Charles Eastman: Bridging the Gap Between Cultures Essay

Charles Eastman: Bridging the Gap Between Cultures Essay

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Charles Eastman made great strides to bridge the gap between the Native Americans and the white man. Born a Santee Sioux, Eastman excelled in his assimilated life, thereby gaining the respect of the white man, which he used to assist the Native American. He was able to give a voice to the culture and its people, which was quickly being silenced by a Eurocentric government. Eastman exemplified the abilities of the Native American through his accomplishments as an author, lecturer, physician, and activist. His capacity to live between two diverse cultures furthered his unprecedented endeavors.
Charles Alexander Eastman was born Ohiyesa, a Santee Sioux. He is believed to have been born near Redwood Falls, Minnesota, on February 19, 1858. His paternal grandmother, Uncheedah, was responsible for his upbringing after his mother’s death due to complications during childbirth. Uncheedah presented him with tradition Sioux teachings. Following the Great Sioux Uprising of 1862, Ohiyesa and other Santee Sioux were exiled to Manitoba. In Eastman’s Indian Boyhood, he fondly recalls these times of living freely and peacefully by saying, “What boy would not be an Indian for a while when he thinks of the freest life in the world?”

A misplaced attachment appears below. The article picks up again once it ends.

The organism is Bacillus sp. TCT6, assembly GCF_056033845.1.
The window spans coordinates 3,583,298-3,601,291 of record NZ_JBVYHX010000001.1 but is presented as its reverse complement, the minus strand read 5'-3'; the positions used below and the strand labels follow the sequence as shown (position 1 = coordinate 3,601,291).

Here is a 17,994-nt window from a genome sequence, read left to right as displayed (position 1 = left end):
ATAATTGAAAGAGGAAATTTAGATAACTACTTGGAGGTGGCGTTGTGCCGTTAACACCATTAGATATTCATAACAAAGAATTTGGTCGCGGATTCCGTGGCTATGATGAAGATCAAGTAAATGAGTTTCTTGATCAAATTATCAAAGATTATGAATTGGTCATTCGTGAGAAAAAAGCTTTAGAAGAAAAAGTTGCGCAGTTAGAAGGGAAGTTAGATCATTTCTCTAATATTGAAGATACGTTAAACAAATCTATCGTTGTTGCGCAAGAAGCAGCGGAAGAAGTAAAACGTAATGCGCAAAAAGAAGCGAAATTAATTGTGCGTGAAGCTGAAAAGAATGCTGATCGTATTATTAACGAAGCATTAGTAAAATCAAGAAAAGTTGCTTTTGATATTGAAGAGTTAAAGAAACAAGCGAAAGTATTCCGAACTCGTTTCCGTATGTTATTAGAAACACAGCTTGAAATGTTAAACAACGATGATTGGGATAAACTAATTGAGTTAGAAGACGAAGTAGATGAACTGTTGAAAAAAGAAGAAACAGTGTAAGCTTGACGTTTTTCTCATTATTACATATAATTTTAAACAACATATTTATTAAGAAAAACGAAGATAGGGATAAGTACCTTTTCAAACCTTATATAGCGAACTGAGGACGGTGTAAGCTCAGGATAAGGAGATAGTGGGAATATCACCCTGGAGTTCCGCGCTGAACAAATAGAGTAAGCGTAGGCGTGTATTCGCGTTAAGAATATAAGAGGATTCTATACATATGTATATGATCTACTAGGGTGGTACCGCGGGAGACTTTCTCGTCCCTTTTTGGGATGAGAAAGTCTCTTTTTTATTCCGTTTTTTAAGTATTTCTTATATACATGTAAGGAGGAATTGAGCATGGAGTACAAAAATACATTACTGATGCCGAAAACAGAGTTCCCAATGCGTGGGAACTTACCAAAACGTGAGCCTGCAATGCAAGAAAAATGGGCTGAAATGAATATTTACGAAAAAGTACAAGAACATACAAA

Ohiyesa’s father, Jacob “Many Lightnings” Eastman was instrumental in his assimilation into the white man’s culture, beginning with his education. Unlike many other Native American children in boarding schools, Charles learned to read and write in his native language. This progressive program of learning was often criticized because of the fear felt among American settlers after the Great Sioux Uprising. The settlers, as well as the government agencies, sought only acculturation of the Indians into the w...


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...dian Quarterly 25, no. 4 (2001): 609-613.
Eastman, Charles A, From the Deep Woods to Civilization, (Lincoln: University of Nebraska Press 1977 [1916]) 195.

Eastman, Charles A. Indian Boyhood (New York: Dover Publications, (1971 [1902]), 3.

Lopenzia, Drew. “’Good Indian’: Charles Eastman and the Warrior as Civil Servant,” American Indian Quarterly 27, no. ¾, Special Issue (2003): 729, 739.

Murphy, Nora. “Starting Children on the Path to the Past: American Indians in Children’s Historical Fiction,” Minnesota History 57, no. 6 (2001): 284,286.

Patterson, Michelle Wick. “’Real’ Indian Songs: The Society of American Indians and the Use of Native American Culture as a Means of Reform,” American Indian Quarterly 26, no. 1 (2002): 54-55.

Stensland, Anna Lee. “Indian Boyhood by Charles A. Eastman’” The English Journal 66, no. 3 (1977): 59.

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